On March 15, 2017, a day that sadly marks the sixth anniversary of the outbreak of the war in Syria, we wish to acknowledge the outstanding work of our partners and humanitarian workers in Syria and neighbouring countries, who work tirelessly to provide support and restore dignity to people in need. Their efforts, courage, and perseverance make the mission of Development and Peace possible and for this, we express our heartfelt THANKS.
With an estimated 13.5 million people in Syria in need of humanitarian assistance, 6.3 million internally displaced persons (IDPs), and another 5 million who have sought refuge in neighbouring countries, the conflict in Syria has provoked the largest humanitarian crisis in the world since the Second World War.
Unfortunately, the situation in which we are implementing our programs is very unstable, and as a result, our partners are often forced to interrupt their activities and services when they are needed most.
Despite these constraints, our network of local, regional, and international partners continues to make a difference to those in need. This is why it is important for us, today, to pay tribute to the women and men in the field, who in spite of daily challenges, continue to bring assistance and comfort to thousands of families.
We thank all those who have been supporting our work for six years, be it through their donations or their involvement in Development and Peace. Finally, we thank the Government of Canada for the trust shown to our organization and for their generous funding, which supports our programs in the region.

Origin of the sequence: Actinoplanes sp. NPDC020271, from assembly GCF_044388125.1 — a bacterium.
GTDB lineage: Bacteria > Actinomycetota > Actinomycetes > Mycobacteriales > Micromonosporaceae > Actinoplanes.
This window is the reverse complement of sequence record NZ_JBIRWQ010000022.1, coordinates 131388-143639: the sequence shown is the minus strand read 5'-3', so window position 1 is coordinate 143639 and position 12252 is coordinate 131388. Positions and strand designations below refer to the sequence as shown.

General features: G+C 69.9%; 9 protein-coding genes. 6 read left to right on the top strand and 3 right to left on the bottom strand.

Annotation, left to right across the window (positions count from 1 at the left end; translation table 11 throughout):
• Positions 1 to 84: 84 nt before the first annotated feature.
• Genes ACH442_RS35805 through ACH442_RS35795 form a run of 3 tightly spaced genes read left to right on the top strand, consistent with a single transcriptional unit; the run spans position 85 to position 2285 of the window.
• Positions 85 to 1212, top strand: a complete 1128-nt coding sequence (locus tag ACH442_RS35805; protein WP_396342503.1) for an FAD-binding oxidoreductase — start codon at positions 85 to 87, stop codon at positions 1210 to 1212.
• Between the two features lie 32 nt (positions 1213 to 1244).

Ode to Joy in Syria
The lost children of Aleppo
The following are a few examples of projects that we carried out with our partners over the past year to meet the needs of the victims of the conflict in Syria and neighbouring countries.
Darna Centres – Economic empowerment of women
Darna Centres – Idlib, Syria
Six years of war and displacement have fundamentally changed gender roles and responsibilities, in both Syria and neighbouring countries. Before the Syrian crisis, women’s participation in the economy, was relatively low (estimated at 22% in 2010). However with the war, and while continuing to care for the children and other family members needing special care, Syrian women have assumed greater responsibility for income generation and ensuring that the family’s basic needs are met.
We are building women’s resilience in Idlib by ensuring that they have the tools they need to take advantage of job opportunities. The Darna Centres we are supporting offers vocational training, psychosocial support, computer and literacy classes to 1,500 women.
Read the testimonials of two participants of the Darna Centers
As part of our Peace is Possible in Syria campaign, Development and Peace partner Rand Sukhaita, Director for the Darna Centres in Syria, appeared as a witness to the Parliamentary Committee on Foreign Affairs on March 9th in Ottawa to discuss the Darna Centres in Syria. Rand focused on the women she works with, who are community-builders and peace-builders. Download her testimony here.
Mobile clinics allows to reach both refugees and more remote communities
The refugee healthcare situation in Lebanon remains critical. Unable to access the Lebanese health system, refugees must often rely on humanitarian assistance to meet their health care needs. In this context, Development and Peace has been able to support a project that provides primary and secondary health care, as well as psychosocial assistance to 21,000 Syrian and Iraqi refugees. The project underwrites the work of a team of healthcare professionals who operate seven clinics in different parts of the country, as well as two mobile clinics, which serve both refugees and more remote communities. The past year, our partners provided 81,000 preventative and curative services to 21,000 refugees with a specific focus on women and children.